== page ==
Originally posted Oct. 5, 2012, at Church Outloud. Republished with permission of the author.
Nothing inspires good writing better than good writing. My writing life has many companions. My work efforts often begin by reading the work of another writer. Poetry works best for this. I love Mary Oliver, Billy Collins, Stephen Dunn, Robert Bly. I love anthologies that deliver new voices and poems in bunches.
Occasionally short essays will do the trick. I am deeply indebted to Anne Lamott, Verlyn Klinkenborg (such a delight when his Rural Life pieces appear in The New York Times) and a host of others. But it’s hard for me to read longer pieces without the author’s voice and cadence lingering like an aftertaste when I take up my own pen.
I think poetry works best because poetry is “language concentrate.” Sentences with the water wrung out. Each word left to bear as much bitterness or sweetness, darkness or light, as the letters themselves allow. Arranged in recognizable patterns and yet producing such a rush of meaning and emotion, they can only be handled in small doses, like Belgian chocolate or New York cheesecake.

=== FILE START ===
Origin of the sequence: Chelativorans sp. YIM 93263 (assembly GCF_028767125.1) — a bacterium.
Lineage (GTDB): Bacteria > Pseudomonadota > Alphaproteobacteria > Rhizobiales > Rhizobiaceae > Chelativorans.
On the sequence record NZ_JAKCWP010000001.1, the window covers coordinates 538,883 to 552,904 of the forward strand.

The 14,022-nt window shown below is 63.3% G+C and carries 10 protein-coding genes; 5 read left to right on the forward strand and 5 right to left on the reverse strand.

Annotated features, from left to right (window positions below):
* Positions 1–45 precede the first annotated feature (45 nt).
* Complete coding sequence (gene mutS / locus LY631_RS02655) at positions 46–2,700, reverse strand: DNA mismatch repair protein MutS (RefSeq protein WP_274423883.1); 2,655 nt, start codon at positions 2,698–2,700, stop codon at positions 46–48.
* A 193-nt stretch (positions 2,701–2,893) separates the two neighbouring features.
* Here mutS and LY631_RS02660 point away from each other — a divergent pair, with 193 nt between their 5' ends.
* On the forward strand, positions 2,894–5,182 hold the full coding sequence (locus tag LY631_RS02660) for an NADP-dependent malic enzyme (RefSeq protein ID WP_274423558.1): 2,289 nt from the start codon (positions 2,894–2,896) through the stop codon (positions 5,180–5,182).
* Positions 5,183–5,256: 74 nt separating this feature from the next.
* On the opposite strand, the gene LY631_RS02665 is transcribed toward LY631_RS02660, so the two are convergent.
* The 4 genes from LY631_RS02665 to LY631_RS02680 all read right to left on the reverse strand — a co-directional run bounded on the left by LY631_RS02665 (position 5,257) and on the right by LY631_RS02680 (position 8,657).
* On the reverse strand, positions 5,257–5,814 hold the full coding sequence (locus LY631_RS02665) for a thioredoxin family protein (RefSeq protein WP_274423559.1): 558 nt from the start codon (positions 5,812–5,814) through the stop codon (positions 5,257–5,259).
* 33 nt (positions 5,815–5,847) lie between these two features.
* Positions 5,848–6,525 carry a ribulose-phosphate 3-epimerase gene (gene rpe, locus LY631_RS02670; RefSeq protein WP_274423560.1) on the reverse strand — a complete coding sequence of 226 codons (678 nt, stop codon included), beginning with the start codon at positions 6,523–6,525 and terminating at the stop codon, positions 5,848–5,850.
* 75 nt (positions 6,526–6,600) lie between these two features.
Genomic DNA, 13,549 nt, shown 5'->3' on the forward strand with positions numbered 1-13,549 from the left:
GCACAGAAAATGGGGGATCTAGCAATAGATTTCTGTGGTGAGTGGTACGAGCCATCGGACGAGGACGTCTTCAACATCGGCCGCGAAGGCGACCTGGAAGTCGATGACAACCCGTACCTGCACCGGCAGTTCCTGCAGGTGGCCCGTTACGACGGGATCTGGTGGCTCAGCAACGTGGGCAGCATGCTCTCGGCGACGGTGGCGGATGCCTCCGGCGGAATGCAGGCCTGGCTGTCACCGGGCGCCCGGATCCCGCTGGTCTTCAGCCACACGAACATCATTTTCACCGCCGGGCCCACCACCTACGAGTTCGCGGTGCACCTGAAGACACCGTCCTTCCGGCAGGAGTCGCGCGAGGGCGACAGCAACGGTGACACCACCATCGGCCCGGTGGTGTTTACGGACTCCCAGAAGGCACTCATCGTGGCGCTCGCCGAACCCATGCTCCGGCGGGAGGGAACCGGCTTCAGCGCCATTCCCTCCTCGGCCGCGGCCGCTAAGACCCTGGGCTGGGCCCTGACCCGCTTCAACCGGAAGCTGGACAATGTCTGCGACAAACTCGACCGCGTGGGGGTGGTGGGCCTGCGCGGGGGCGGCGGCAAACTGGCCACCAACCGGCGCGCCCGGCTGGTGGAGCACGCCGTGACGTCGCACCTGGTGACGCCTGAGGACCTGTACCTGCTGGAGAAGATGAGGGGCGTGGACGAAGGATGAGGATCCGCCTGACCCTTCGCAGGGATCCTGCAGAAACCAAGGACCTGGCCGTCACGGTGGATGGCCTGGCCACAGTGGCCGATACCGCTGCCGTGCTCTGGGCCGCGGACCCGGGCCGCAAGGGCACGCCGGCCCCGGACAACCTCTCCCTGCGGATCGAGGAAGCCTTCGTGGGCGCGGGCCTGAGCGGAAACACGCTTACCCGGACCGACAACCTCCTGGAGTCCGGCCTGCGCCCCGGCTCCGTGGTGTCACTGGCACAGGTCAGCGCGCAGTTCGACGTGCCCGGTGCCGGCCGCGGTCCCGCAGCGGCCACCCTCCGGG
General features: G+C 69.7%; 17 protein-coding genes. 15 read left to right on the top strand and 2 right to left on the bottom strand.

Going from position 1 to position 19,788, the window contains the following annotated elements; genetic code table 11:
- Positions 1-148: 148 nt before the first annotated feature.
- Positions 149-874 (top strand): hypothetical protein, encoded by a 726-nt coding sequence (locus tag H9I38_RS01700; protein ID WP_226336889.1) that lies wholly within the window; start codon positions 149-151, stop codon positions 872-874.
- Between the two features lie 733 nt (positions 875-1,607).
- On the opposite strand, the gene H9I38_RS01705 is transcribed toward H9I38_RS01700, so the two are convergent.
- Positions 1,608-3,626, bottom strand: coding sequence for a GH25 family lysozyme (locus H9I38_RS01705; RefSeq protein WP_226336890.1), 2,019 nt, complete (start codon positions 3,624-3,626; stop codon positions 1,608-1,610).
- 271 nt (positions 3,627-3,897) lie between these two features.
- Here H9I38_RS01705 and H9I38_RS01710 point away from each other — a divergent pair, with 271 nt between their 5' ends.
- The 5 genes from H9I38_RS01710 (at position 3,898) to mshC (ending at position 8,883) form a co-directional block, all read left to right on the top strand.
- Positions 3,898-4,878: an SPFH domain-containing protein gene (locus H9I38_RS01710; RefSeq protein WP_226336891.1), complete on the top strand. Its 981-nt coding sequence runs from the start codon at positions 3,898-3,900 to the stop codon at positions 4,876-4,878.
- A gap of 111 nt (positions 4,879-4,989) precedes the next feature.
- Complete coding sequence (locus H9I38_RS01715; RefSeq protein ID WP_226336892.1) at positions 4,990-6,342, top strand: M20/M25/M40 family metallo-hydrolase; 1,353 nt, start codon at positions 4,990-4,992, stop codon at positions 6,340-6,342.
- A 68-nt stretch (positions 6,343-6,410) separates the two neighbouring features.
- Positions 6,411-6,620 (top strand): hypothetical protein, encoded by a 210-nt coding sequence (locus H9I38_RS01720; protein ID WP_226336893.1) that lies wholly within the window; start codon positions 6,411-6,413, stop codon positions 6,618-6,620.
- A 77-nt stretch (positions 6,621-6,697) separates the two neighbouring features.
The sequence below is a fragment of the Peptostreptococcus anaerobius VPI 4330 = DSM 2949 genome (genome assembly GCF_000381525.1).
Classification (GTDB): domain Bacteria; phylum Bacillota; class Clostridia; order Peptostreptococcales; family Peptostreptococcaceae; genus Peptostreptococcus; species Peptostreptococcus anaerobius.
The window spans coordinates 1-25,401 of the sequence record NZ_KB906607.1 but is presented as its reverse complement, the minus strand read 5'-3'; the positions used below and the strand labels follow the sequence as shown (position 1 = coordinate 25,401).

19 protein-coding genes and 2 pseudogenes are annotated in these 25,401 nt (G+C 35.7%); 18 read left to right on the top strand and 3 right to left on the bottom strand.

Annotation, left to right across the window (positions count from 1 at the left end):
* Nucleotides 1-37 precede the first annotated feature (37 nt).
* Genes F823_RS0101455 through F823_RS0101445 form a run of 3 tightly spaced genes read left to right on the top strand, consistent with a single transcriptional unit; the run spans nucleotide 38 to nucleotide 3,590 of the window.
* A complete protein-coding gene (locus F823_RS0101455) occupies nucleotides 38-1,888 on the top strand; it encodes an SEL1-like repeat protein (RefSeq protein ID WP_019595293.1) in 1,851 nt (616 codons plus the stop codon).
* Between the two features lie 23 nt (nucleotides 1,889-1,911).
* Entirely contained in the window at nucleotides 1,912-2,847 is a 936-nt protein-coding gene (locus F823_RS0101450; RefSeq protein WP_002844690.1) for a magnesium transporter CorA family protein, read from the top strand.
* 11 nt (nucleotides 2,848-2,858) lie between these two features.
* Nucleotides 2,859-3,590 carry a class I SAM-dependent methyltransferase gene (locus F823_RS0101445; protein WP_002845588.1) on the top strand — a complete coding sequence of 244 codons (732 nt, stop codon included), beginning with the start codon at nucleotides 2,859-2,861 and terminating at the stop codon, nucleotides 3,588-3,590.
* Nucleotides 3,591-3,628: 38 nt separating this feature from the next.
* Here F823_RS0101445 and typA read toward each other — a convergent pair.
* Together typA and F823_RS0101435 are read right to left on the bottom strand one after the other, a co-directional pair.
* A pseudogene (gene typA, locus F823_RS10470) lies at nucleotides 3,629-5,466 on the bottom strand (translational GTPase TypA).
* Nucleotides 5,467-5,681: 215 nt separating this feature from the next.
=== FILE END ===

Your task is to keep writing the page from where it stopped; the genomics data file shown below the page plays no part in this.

After a few minutes in their presence I am ready to face the “silent enormity” of a blank page. The poems I’ve just read reminding me of what’s possible. Whispering in my ear what beauty and meaning is waiting there in the confusion and the chaos. The tumult of my own creative anxiety. I take up my pen and begin.
I wonder if it’s possible to live well, to do anything well, without such inspiration? Not only a writing life, but a married life, a work life, a single life, a parent life, a student life. I think that’s what faith is for. Faith is the inspiration to find the meaning and beauty in the “silent enormity” of our days that rise before us every morning like a blank page.
Church is not ultimately about traditions, rules, and doctrines. It’s not even about styles of worship, or correctness of belief. Church is nothing if not the place where the soil is tilled for faith to grow and inspire us to take up whatever pen is ours and begin the work God calls us to do.
Find a link to Charles Oberkehr’s entry on the blog Church Outloud at Lutheran Blogs.